How to Do Taxes for Free and Get Refunds Fast

tax refundImage by Gerd Altmann

WASHINGTON, D.C. — During this tax season when many people are trying to stay safe at home, the Internal Revenue Service is reminding taxpayers about ways to do their taxes for free online or with help from volunteers.

Free File is easy, fast, safe and secure

The IRS states taxpayers who want to prepare and file their tax returns electronically can use IRS Free File. IRS Free File offers brand-name tax software for taxpayers with an income of $72,000 or less in 2020. Taxpayers who earned more can use Free File Fillable Forms, the electronic version of IRS paper forms. Taxpayers can get started at IRS.gov/FreeFile. IRS Free File also lets taxpayers get an automatic extension of time to file if they need it.

Free File is also a way to get a refund fast. Filing electronically and using direct deposit is the fastest and most accurate way to file and get a refund. The IRS issues nine out of 10 refunds in 21 days or less. Taxpayers filing on paper can also choose direct deposit, but paper returns take longer to process.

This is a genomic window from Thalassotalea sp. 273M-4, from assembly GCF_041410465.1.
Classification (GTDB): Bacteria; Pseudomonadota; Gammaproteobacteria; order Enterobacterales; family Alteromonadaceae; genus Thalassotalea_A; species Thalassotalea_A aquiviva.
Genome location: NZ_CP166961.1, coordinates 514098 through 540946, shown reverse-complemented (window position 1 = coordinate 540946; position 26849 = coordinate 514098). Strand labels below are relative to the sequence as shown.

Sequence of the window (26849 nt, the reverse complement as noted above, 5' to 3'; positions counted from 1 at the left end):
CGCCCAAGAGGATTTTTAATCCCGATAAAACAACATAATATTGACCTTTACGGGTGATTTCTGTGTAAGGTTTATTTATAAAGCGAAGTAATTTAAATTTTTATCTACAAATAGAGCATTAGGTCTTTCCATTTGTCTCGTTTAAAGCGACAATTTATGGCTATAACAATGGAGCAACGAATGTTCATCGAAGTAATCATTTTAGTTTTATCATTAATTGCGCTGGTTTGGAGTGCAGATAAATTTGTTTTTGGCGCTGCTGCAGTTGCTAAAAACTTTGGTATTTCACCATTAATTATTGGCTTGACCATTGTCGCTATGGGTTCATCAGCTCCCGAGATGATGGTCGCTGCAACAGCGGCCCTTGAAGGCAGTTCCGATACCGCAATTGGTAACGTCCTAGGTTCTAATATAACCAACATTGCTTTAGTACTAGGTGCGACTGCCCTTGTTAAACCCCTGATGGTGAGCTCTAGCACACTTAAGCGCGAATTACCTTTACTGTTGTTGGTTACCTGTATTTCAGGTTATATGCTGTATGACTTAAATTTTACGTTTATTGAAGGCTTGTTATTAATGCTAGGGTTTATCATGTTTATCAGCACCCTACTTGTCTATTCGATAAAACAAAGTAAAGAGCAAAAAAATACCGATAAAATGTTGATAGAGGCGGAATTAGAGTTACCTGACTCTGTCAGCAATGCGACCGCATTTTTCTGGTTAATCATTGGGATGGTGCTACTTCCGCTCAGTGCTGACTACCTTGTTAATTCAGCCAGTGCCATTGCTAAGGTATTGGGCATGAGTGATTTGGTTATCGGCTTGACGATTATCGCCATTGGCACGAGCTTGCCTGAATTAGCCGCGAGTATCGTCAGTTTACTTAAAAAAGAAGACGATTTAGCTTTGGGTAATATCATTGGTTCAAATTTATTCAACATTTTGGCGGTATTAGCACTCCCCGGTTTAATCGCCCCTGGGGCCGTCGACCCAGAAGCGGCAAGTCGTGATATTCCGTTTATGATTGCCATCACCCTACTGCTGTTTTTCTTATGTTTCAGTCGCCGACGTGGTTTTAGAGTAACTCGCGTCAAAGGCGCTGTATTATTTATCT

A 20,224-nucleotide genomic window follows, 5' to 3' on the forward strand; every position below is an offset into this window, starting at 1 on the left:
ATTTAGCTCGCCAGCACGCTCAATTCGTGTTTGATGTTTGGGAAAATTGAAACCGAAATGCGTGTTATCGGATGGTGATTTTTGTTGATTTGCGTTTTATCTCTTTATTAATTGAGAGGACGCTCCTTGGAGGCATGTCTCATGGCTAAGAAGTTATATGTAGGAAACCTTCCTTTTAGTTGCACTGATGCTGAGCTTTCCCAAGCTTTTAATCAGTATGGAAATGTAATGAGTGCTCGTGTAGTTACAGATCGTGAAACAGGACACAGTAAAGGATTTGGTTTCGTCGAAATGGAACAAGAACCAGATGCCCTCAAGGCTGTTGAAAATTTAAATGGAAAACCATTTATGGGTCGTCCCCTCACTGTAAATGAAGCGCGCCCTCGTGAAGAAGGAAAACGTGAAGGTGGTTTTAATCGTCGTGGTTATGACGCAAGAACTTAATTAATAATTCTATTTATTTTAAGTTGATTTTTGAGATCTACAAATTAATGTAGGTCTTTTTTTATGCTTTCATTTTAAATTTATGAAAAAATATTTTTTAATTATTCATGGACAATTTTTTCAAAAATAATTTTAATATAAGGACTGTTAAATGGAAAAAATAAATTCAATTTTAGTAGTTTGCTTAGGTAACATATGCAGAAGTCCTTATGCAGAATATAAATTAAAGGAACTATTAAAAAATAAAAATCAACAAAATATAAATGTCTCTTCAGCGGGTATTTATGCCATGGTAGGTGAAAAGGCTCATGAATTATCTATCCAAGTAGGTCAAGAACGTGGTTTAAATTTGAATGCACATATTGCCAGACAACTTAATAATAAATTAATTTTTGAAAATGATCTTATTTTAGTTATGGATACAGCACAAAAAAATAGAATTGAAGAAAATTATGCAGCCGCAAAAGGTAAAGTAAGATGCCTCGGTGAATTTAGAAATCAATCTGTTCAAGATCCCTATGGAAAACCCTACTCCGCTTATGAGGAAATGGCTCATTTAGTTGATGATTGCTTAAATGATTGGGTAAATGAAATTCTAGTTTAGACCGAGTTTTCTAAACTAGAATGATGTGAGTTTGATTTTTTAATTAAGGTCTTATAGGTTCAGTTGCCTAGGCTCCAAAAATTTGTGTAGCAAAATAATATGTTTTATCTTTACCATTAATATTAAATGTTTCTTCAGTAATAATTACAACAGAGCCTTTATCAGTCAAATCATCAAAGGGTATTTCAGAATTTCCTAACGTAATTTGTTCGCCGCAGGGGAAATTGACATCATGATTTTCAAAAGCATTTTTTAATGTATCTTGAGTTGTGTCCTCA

Free File and e-file also help taxpayers who owe. When filing electronically, taxpayers can pay with electronic funds withdrawal for free. Another option is to pay with their bank account using Direct Pay. In addition to paying online, taxpayers who owe taxes can pay using the IRS2Go mobile app on a smartphone or other mobile device. Information about all payment options is available at IRS.gov/payments.

Free options for the military and some veterans

MilTax, Military OneSource’s tax service, provides online software for eligible individuals to electronically file a federal return and up to three state returns for free.

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Military OneSource is a program funded by the Department of Defense that provides a range of free resources for military members, veterans and their families.

More information about OneSource is available at MilitaryOneSource.mil.